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View Full Version : When is a knife not worth rehandling?



mr drinky
01-24-2013, 01:40 PM
Last weekend I was talking with a bartender/chef in Minneapolis, and he mentioned that his handle had fallen off of his Wusthof and was wondering what to do with it. The knife knut in me says get a new knife, but it seems as if he likes the knife and would like to get a new handle put on -- but then rehandling knives is no cheap endeavor either.

I've thought of donating a block of wood for the project and seeing if a hobbyist would like to take take a crack at rehandling it for him as a learning project. Since he now tends bar more than cooks, I don't exactly want to send him down the road of new knife, sharpening stones, diamond plate etc...that comes later ;)

Is a Wusthof worth rehandling? For me, any knife is worth rehandling if it is used.

k.

Johnny.B.Good
01-24-2013, 01:50 PM
Is there some sentimental value attached to the knife? If not, I would just buy a new one if it were me (same knife, if that is what he likes and has no desire to try something different).

I have no problem with people spending more money on a handle than a knife is worth, but not if cost is an issue.

How does the handle of a Wusthof "fall off," anyway? If the knife is going to be abused, may as well abuse a Wusthof handle rather than some nice scales shaped by hand.

Benuser
01-24-2013, 02:01 PM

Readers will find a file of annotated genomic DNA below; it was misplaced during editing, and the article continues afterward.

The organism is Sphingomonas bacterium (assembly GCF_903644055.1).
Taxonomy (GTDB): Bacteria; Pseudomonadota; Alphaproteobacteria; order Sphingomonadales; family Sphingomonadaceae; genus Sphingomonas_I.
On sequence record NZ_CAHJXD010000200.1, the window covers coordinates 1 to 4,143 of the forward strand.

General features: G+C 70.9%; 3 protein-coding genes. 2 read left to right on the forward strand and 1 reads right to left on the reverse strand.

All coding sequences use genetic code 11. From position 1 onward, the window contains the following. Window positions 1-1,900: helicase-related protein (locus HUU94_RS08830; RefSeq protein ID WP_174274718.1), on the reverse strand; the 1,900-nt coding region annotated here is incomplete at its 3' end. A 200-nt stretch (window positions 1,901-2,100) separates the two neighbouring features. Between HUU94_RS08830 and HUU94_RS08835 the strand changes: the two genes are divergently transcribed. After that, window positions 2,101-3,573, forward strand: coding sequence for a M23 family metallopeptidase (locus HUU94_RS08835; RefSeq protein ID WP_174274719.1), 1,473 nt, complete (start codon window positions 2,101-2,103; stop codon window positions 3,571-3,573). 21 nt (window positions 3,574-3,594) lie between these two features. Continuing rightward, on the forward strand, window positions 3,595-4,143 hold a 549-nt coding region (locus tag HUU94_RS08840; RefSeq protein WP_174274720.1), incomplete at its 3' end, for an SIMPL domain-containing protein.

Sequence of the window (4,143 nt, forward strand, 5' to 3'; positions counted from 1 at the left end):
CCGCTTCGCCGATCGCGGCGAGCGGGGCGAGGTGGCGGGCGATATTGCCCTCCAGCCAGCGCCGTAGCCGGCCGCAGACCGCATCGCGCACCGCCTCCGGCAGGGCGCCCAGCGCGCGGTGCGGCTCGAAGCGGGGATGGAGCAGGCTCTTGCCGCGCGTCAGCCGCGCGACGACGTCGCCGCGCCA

I would send it to Wüsthof. I guess they will just replace the whole knife, without any discussion.

labor of love
01-24-2013, 02:25 PM
would it be cheaper to just buy the same wusthof new instead of rehandling it? maybe that should be an option.

Jmadams13
01-24-2013, 02:36 PM
I agree sending it to Wusthof. I had the scales come loose on a paring a few years ago, called them, sent it back, and had a brand new one in about three days. No questions asked. It was actually a better knife that I got, because the one that I sent back wasn't made anymore (it was really really old).

Lefty
01-24-2013, 03:00 PM
At least it wasn't made by Estwing....

Benuser
01-24-2013, 03:15 PM
I agree sending it to Wusthof. I had the scales come loose on a paring a few years ago, called them, sent it back, and had a brand new one in about three days. No questions asked. It was actually a better knife that I got, because the one that I sent back wasn't made anymore (it was really really old).
Glad to hear their American distributor is just as accommodating as its European counterpart.

chinacats
01-24-2013, 03:33 PM
Slightly OT, but I just received a Wusthof chef's as a gift and the handle seems to have already shrunk. It is something made for Sur la Table and the handle is made of something other than wood (recycled wood fibre). Curious as to their quality control nowadays: though I will just replace it with some of Mark's stuff. Interesting knife and one that will actually get used; it is the only knife that I have with that much belly (more than my old Henckels) and will be perfect for rocking herbs.

Evidently the blade is coated in some type of ceramic but that will be gone after first thinning. The steel is somewhat soft, but overall it seems nice for what it is.

daveb
01-24-2013, 03:36 PM